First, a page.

I’m often reminded of the late neuroscientist Oliver Sacks, one of my favorite authors in any genre. Both his stories of patients and memoirs of his own life are filled with compassion and complexity, always seeing the wholeness of humanity inside those stricken with brain disease or injury. Beyond that, his insights into what it means to have a brain, and all the wild and unanticipated ways it responds to life, have helped me understand my own.
I’ll never forget reading his 2012 book Hallucinations. When I came across descriptions of hallucinations triggered by grief, I almost fell out of my chair—remembering one morning, shortly after my husband’s suicide, when I woke to the overpowering scent of coffee wafting up from the kitchen. As a person of faith, I wondered if this was his little “good morning, Amy” from another plane, and yet I knew something had to be going on in my own head, too. Chris was an absolute coffee fiend. If my unconscious were to cook up some fun way to bring him back from the dead, brewing celestial java would be it.
For me, Sacks’ book felt like confirmation. More than that, it felt like affirmation—assuring me that as bizarrely as my brain was behaving, it was still normal. I was still normal, whatever the heck that means. This is what’s missing from all these psychiatric labels being strewn around, all the disorders being overdiagnosed: the acknowledgment that it’s normal to be torn in two, sometimes. It’s normal to have emotions. To grieve. To be an oddball. To space out. And, sometimes, even to see or hear or smell things that someone else doesn’t.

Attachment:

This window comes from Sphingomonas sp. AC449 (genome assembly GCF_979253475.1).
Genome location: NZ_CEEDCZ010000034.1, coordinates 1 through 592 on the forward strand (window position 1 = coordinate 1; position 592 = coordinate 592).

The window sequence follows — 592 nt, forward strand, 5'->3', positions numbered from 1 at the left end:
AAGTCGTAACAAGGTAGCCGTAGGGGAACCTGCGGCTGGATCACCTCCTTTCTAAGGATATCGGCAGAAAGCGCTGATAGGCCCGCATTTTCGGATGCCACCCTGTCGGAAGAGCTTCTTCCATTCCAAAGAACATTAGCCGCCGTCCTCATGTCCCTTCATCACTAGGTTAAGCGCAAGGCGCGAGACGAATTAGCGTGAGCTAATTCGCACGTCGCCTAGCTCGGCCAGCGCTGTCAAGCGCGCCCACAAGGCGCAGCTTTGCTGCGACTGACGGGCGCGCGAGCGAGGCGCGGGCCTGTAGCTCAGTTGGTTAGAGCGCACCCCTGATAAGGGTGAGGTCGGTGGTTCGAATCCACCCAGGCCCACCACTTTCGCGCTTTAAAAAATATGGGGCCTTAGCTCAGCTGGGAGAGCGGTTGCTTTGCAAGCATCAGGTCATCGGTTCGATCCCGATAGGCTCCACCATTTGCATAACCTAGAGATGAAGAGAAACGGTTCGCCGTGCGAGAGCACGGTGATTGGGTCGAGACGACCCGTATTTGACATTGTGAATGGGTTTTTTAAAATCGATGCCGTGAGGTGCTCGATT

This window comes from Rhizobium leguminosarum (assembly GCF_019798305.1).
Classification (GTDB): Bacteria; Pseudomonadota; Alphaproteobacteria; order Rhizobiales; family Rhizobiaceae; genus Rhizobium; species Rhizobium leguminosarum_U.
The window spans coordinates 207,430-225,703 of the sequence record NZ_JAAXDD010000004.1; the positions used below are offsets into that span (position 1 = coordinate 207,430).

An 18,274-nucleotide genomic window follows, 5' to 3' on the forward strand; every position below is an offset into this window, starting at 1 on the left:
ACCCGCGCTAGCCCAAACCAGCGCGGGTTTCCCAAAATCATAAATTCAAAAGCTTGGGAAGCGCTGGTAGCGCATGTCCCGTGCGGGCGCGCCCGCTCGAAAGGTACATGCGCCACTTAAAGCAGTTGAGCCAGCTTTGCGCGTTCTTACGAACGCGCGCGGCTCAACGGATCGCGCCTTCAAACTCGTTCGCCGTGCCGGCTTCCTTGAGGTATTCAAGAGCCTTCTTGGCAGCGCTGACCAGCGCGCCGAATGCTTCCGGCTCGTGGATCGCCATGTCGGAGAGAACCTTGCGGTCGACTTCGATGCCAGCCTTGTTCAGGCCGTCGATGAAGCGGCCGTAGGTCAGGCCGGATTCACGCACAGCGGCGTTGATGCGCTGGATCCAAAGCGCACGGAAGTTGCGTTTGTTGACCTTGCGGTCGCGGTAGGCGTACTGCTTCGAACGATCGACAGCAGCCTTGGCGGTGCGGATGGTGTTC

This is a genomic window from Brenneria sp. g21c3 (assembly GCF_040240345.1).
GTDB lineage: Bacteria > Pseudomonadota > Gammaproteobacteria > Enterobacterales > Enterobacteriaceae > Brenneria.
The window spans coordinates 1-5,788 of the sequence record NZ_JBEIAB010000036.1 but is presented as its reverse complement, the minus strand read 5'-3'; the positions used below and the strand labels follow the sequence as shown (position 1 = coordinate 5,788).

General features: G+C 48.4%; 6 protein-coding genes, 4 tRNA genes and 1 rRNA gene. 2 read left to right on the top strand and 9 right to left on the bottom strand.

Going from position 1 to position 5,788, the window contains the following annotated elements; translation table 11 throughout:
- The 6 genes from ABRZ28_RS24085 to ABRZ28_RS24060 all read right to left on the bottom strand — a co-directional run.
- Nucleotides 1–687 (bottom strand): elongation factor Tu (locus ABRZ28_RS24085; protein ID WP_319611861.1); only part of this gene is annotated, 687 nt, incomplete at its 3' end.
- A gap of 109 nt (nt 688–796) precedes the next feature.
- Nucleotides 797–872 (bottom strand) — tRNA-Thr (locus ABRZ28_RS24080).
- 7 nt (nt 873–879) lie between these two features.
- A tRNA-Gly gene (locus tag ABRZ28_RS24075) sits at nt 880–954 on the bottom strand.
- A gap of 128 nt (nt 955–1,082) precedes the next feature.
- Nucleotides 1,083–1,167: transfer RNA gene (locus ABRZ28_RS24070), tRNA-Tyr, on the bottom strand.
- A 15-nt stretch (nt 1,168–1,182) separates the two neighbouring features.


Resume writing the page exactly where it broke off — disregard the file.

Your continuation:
In short, it’s normal to be abnormal.
This is what mainstream psychiatry gets wrong. Adults and children alike can endure enormous challenges that flip them upside-down, but that doesn’t mean they’re in some separate category. I’ve never had any other hallucinations, and I’ve never left this consensus reality. But as I’ve read and learned from the stories on Mad in the Family and Mad in America, people who experience non-consensus realities usually have a very good reason for being there, most often trauma that their minds needed to process in some creative way. Sam Ruck’s writing about his wife and her “alters” is one such example; if you haven’t yet read his account of her “psychosis,” you should. (His next excerpt from his book, on her “paranoia” and “delusions,” is coming soon.)
Reading such stories, the most extreme states emerge as profoundly, innately human. Unfortunately, so is the ancient urge to classify; the impulse to define this tribe versus that tribe, us versus them, goes back to the dawn of homo sapiens. But when it comes to slapping ADHD and other DSM labels on people—children especially—such classifications can have devastating consequences, introducing the possibility of cardiovascular disease, as outlined in Sears’ story, and other potential harms. Considering that the youngest child in any classroom is twice as likely to be prescribed stimulants for ADHD, we’re putting the most vulnerable at risk.
Add to that the enormous harm of being pushed into a corner as disordered outsiders, which introduces yet more devastating consequences both social and emotional into the equation. This cannot be understated. No matter their behavioral challenges, children should never be tagged as less-than. They should never be shoved aside. They should, instead, be seen in a light that shines on differences without judgment or pathology.
So let’s bring them out of the corner. Let’s see them for who they are, tell them they’re okay, help them find their joy and make their way — and give them room to grow.
—Amy Biancolli, Family Editor
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Mad in America hosts blogs by a diverse group of writers. These posts are designed to serve as a public forum for a discussion—broadly speaking—of psychiatry and its treatments. The opinions expressed are the writers’ own.